Former US President Bill Clinton has paid tribute to victims of the 1995 Srebrenica massacre in Bosnia - Europe's worst atrocity since World War II.
Bill Clinton condemned "genocidal madness" of Bosnia war
Mr Clinton, who was US president when the Bosnian war finally ended in 1995, was unveiling a memorial cemetery for more than 7,000 Muslim men and boys who died in Srebrenica.
They were executed by Bosnian Serb forces who overran the town, despite its designation as a United Nations "safe haven".
"We must pay tribute to the innocent lives, many of them children, snuffed out in what must be called genocidal madness," Mr Clinton told thousands of victims' relatives at the memorial.
"Srebrenica shattered the illusion that the end of the Cold War would sweep away such madness."
At the ceremony on Saturday, a large crowd heard a choir dressed in white sing solemnly on a hillside.
The new memorial - which took a year to build and cost about $5m - lies just across the road from the old UN base where thousands of Bosnian Muslims sought sanctuary in vain.
"Let us who still live remember our obligation to them, to establish a lasting and just peace", Mr Clinton said.
Children should be taught to trust, not to hate, he added - "to choose the open hand over the clenched fist."
The massacre galvanised the West and Mr Clinton's administration to intervene militarily to stop the war.
The BBC's Nick Hawton says many locals have mixed feelings about Mr Clinton's presence. They are grateful that US intervention helped to end the war, but many ask why Washington did not take action sooner.
Mr Clinton said the massacre was "the beginning of the end of genocide in Europe" because it enabled him to secure Nato support for the bombing that pushed back the Bosnian Serbs and led to peace.
A choir dressed in white honoured the victims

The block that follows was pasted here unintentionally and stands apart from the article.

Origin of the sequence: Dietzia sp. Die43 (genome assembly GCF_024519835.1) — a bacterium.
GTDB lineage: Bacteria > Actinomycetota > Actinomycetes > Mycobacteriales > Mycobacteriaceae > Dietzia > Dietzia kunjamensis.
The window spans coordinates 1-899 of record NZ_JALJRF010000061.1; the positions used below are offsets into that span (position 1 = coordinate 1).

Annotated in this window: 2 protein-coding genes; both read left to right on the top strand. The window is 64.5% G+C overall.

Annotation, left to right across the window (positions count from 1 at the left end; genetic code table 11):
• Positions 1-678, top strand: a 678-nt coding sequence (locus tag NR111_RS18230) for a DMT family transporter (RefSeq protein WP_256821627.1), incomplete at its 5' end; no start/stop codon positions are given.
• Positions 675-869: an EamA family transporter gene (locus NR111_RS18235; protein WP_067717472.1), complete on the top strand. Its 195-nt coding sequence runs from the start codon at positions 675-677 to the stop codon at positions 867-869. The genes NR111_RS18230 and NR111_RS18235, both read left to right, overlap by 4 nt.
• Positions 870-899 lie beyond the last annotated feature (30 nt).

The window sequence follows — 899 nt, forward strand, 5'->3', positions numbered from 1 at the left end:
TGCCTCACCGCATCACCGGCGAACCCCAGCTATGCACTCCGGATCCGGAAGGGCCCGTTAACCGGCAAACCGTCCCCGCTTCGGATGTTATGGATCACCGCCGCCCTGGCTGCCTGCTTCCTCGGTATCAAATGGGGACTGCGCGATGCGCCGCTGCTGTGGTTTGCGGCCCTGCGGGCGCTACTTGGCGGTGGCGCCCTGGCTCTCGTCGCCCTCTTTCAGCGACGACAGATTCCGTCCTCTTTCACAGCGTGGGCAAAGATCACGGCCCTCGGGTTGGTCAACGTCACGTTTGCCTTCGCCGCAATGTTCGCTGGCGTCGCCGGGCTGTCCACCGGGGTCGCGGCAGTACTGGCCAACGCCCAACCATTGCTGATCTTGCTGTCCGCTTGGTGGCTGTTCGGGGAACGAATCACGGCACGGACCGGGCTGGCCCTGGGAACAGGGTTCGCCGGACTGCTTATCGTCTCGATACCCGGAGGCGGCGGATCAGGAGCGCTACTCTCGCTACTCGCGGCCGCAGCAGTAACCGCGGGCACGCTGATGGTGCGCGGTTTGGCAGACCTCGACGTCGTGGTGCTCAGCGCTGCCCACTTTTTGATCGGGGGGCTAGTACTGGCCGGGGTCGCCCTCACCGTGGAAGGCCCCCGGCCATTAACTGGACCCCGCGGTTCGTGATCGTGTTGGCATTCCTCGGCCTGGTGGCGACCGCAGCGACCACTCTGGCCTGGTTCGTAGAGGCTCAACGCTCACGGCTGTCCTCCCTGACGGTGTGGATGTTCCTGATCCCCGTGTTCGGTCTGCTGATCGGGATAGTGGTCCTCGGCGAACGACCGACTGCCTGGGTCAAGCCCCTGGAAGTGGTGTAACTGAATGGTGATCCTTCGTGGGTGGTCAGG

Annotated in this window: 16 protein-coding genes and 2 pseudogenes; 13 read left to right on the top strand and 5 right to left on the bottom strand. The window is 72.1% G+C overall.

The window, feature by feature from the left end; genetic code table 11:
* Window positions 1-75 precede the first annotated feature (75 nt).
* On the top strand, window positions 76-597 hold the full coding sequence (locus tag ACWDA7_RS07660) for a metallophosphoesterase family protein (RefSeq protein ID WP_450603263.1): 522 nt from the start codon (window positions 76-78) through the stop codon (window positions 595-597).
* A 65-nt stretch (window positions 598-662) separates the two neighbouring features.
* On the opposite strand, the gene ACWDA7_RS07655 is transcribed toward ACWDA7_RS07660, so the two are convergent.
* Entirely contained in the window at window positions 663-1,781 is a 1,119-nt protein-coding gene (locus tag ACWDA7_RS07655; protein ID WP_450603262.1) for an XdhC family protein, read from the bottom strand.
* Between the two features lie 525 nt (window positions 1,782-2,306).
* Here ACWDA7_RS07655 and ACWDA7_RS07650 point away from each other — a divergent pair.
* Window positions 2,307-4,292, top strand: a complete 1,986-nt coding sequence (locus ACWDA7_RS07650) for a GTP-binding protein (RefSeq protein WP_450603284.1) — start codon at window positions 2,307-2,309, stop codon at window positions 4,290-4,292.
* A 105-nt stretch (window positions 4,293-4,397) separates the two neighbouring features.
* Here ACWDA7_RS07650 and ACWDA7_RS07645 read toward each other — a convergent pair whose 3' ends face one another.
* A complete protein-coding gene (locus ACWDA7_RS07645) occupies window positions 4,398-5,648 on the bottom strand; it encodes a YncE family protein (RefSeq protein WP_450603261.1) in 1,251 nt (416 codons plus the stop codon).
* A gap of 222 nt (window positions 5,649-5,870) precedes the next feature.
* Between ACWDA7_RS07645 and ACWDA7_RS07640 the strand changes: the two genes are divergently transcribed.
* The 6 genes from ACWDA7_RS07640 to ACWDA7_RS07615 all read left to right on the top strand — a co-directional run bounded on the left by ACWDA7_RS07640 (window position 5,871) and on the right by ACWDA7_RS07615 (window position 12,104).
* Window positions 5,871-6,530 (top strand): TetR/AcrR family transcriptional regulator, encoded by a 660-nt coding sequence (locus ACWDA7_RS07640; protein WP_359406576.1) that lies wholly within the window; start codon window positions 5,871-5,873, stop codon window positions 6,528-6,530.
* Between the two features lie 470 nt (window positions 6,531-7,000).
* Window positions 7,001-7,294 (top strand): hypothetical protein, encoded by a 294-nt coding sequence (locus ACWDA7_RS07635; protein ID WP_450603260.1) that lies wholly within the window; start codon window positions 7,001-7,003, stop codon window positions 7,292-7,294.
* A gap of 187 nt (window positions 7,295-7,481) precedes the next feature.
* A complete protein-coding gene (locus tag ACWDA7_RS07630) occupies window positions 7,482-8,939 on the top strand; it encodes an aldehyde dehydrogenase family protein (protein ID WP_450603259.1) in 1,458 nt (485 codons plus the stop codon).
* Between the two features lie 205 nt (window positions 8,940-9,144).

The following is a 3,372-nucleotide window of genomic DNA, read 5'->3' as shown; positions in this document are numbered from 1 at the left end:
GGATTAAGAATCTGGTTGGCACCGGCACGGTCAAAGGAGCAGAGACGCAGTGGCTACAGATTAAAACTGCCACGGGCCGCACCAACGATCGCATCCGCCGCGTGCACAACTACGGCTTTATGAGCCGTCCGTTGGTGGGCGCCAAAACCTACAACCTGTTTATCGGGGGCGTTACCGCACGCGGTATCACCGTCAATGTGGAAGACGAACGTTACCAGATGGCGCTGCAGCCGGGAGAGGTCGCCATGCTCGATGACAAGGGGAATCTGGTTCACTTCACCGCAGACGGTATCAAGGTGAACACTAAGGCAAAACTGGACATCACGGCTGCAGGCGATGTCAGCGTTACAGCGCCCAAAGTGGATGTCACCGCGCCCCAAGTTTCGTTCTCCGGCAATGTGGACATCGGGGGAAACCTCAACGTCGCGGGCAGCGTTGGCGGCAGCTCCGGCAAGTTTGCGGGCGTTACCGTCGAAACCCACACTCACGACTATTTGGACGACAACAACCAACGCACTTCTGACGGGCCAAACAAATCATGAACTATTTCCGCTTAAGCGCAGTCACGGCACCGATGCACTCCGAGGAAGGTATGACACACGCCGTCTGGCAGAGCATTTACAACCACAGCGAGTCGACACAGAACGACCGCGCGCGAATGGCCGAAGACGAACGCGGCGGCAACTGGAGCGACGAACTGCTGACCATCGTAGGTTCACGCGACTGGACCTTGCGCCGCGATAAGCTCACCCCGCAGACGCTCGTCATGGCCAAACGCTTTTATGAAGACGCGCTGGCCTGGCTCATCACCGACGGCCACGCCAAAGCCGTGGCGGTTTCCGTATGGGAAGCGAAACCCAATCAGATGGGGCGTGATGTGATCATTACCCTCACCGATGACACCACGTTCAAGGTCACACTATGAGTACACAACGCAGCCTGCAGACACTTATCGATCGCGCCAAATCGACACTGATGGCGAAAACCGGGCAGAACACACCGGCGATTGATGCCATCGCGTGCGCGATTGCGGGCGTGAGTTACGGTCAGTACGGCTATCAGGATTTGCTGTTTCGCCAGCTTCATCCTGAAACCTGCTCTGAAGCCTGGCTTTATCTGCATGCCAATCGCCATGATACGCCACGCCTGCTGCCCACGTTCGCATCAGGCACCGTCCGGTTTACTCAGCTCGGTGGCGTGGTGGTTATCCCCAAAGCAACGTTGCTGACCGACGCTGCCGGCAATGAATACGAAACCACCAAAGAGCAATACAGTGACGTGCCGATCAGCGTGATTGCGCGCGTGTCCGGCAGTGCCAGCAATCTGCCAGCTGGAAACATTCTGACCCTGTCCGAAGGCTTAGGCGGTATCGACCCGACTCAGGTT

Srebrenica was the worst massacre to take place during three years of bloody ethnic conflict between Bosnian Muslims, Croats and Serbs as part of the break-up of Yugoslavia.
More than 250,000 people were killed during the war.
Fathers and sons
The Srebrenica memorial site is shaped like the petals of a flower.
Ten thousand white tombstones will eventually stand there.
Widows of those who died wanted Mr Clinton to be the person to open the new memorial site, with one telling the BBC: "He is the only man with the moral authority to do so".
Families at the ceremony were burying a further 107
victims alongside 882 already laid to rest at the cemetery.
The victims included three Delic brothers and their father - the
youngest 17 and the oldest 75.
On Friday during a visit to Kosovo, Mr Clinton urged Kosovan Albanians to seek reconciliation with their Serbian neighbours.
"No outsider, including me, could force you to forgive anyone," he told a crowd at Pristina University.
"But you should try. Not for them, but for you. I want you to be free."
Despite an international outcry over the Srebrenica massacre, only two people have ever been convicted for involvement in it.
Our correspondent says many feel reconciliation can only occur when the two former Bosnian Serb leaders, Radovan Karadzic and Ratko Mladic, face justice.
Both men, who are charged with genocide at Srebrenica, have been on the run for the past eight years.